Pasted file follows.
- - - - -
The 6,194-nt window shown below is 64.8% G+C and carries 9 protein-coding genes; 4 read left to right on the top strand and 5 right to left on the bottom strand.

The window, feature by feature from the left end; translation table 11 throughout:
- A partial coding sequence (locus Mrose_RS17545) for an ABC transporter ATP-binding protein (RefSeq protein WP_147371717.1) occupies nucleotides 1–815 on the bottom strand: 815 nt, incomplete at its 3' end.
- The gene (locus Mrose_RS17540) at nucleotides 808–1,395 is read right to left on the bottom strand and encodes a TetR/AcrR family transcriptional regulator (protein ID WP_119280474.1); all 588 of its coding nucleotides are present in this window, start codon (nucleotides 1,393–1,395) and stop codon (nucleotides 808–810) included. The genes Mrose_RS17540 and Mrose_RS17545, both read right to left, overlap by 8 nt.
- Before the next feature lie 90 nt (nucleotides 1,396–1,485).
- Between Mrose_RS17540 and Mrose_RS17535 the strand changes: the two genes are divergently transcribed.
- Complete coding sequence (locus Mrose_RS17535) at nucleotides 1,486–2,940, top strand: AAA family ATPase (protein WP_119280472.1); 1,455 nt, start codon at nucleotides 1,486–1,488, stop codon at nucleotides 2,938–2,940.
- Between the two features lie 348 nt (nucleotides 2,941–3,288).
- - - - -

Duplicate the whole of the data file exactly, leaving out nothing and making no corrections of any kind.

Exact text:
The 6,194-nt window shown below is 64.8% G+C and carries 9 protein-coding genes; 4 read left to right on the top strand and 5 right to left on the bottom strand.

The window, feature by feature from the left end; translation table 11 throughout:
- A partial coding sequence (locus Mrose_RS17545) for an ABC transporter ATP-binding protein (RefSeq protein WP_147371717.1) occupies nucleotides 1–815 on the bottom strand: 815 nt, incomplete at its 3' end.
- The gene (locus Mrose_RS17540) at nucleotides 808–1,395 is read right to left on the bottom strand and encodes a TetR/AcrR family transcriptional regulator (protein ID WP_119280474.1); all 588 of its coding nucleotides are present in this window, start codon (nucleotides 1,393–1,395) and stop codon (nucleotides 808–810) included. The genes Mrose_RS17540 and Mrose_RS17545, both read right to left, overlap by 8 nt.
- Before the next feature lie 90 nt (nucleotides 1,396–1,485).
- Between Mrose_RS17540 and Mrose_RS17535 the strand changes: the two genes are divergently transcribed.
- Complete coding sequence (locus Mrose_RS17535) at nucleotides 1,486–2,940, top strand: AAA family ATPase (protein WP_119280472.1); 1,455 nt, start codon at nucleotides 1,486–1,488, stop codon at nucleotides 2,938–2,940.
- Between the two features lie 348 nt (nucleotides 2,941–3,288).